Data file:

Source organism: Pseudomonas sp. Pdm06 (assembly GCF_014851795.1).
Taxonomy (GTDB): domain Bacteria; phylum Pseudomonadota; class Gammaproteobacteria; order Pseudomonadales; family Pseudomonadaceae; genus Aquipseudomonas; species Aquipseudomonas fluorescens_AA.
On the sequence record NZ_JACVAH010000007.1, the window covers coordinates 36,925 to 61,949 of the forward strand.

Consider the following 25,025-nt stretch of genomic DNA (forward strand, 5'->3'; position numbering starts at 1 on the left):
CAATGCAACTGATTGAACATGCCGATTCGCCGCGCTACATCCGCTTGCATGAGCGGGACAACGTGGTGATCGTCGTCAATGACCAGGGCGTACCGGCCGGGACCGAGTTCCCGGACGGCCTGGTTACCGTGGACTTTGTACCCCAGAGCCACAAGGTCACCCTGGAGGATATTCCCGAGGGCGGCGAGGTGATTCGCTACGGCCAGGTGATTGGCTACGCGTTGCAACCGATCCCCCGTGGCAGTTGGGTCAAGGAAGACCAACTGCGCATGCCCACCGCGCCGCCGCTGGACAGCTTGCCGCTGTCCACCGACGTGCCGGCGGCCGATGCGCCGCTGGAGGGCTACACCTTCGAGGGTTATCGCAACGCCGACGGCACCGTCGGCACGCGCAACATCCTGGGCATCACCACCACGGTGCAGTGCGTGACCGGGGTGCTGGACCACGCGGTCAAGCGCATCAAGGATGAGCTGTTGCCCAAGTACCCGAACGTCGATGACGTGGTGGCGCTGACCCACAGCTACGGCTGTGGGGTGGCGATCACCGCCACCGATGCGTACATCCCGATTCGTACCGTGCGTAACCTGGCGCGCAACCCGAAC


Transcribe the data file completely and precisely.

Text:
Source organism: Pseudomonas sp. Pdm06 (assembly GCF_014851795.1).
Taxonomy (GTDB): domain Bacteria; phylum Pseudomonadota; class Gammaproteobacteria; order Pseudomonadales; family Pseudomonadaceae; genus Aquipseudomonas; species Aquipseudomonas fluorescens_AA.
On the sequence record NZ_JACVAH010000007.1, the window covers coordinates 36,925 to 61,949 of the forward strand.

Consider the following 25,025-nt stretch of genomic DNA (forward strand, 5'->3'; position numbering starts at 1 on the left):
CAATGCAACTGATTGAACATGCCGATTCGCCGCGCTACATCCGCTTGCATGAGCGGGACAACGTGGTGATCGTCGTCAATGACCAGGGCGTACCGGCCGGGACCGAGTTCCCGGACGGCCTGGTTACCGTGGACTTTGTACCCCAGAGCCACAAGGTCACCCTGGAGGATATTCCCGAGGGCGGCGAGGTGATTCGCTACGGCCAGGTGATTGGCTACGCGTTGCAACCGATCCCCCGTGGCAGTTGGGTCAAGGAAGACCAACTGCGCATGCCCACCGCGCCGCCGCTGGACAGCTTGCCGCTGTCCACCGACGTGCCGGCGGCCGATGCGCCGCTGGAGGGCTACACCTTCGAGGGTTATCGCAACGCCGACGGCACCGTCGGCACGCGCAACATCCTGGGCATCACCACCACGGTGCAGTGCGTGACCGGGGTGCTGGACCACGCGGTCAAGCGCATCAAGGATGAGCTGTTGCCCAAGTACCCGAACGTCGATGACGTGGTGGCGCTGACCCACAGCTACGGCTGTGGGGTGGCGATCACCGCCACCGATGCGTACATCCCGATTCGTACCGTGCGTAACCTGGCGCGCAACCCGAAC